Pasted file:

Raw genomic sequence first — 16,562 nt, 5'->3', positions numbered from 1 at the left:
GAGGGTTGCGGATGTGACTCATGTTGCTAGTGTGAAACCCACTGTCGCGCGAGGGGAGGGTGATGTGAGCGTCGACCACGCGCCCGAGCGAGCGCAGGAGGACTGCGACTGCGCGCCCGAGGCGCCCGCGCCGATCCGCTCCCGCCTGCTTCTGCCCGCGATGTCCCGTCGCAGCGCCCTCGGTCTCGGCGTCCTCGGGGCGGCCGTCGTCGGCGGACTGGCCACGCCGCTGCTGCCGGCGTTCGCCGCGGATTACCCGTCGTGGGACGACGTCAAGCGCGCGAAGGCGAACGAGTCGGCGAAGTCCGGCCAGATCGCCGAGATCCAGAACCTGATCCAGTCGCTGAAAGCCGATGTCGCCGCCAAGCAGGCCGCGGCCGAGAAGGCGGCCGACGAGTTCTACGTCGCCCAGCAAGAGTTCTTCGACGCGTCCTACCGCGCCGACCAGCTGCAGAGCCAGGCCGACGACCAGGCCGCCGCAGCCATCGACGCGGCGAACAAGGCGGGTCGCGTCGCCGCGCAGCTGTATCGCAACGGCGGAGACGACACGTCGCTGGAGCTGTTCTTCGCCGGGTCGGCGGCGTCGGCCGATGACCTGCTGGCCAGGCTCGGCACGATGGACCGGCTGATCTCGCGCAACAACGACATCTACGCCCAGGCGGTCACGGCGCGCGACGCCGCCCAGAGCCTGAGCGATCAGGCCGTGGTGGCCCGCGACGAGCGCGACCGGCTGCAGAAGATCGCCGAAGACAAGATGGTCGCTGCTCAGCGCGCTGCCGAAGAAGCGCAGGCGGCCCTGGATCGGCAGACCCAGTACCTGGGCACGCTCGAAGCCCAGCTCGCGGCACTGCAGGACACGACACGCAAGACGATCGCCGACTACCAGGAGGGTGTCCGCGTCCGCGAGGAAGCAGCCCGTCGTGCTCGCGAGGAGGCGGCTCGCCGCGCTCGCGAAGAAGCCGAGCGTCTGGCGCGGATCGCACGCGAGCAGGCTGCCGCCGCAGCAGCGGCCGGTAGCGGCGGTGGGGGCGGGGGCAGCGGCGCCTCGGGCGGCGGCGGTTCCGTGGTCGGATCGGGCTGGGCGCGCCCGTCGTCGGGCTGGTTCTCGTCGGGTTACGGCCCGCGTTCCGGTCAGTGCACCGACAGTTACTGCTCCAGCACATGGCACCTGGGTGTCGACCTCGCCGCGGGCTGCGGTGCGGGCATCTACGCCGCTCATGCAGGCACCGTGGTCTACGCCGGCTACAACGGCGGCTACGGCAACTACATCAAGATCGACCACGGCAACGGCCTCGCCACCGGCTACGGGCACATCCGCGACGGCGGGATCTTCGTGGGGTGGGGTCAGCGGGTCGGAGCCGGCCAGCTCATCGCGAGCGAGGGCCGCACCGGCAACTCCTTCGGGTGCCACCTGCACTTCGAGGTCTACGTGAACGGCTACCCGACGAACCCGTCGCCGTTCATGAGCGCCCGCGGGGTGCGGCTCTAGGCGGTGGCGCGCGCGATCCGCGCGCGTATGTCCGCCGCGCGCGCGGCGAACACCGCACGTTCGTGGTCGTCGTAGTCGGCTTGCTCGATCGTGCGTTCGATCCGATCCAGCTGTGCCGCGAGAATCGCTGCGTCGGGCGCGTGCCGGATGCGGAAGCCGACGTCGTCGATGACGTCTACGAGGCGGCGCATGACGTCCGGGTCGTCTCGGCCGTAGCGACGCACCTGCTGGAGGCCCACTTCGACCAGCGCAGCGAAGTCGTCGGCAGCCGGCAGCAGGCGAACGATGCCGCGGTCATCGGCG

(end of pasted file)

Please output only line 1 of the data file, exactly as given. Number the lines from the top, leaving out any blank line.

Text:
Raw genomic sequence first — 16,562 nt, 5'->3', positions numbered from 1 at the left: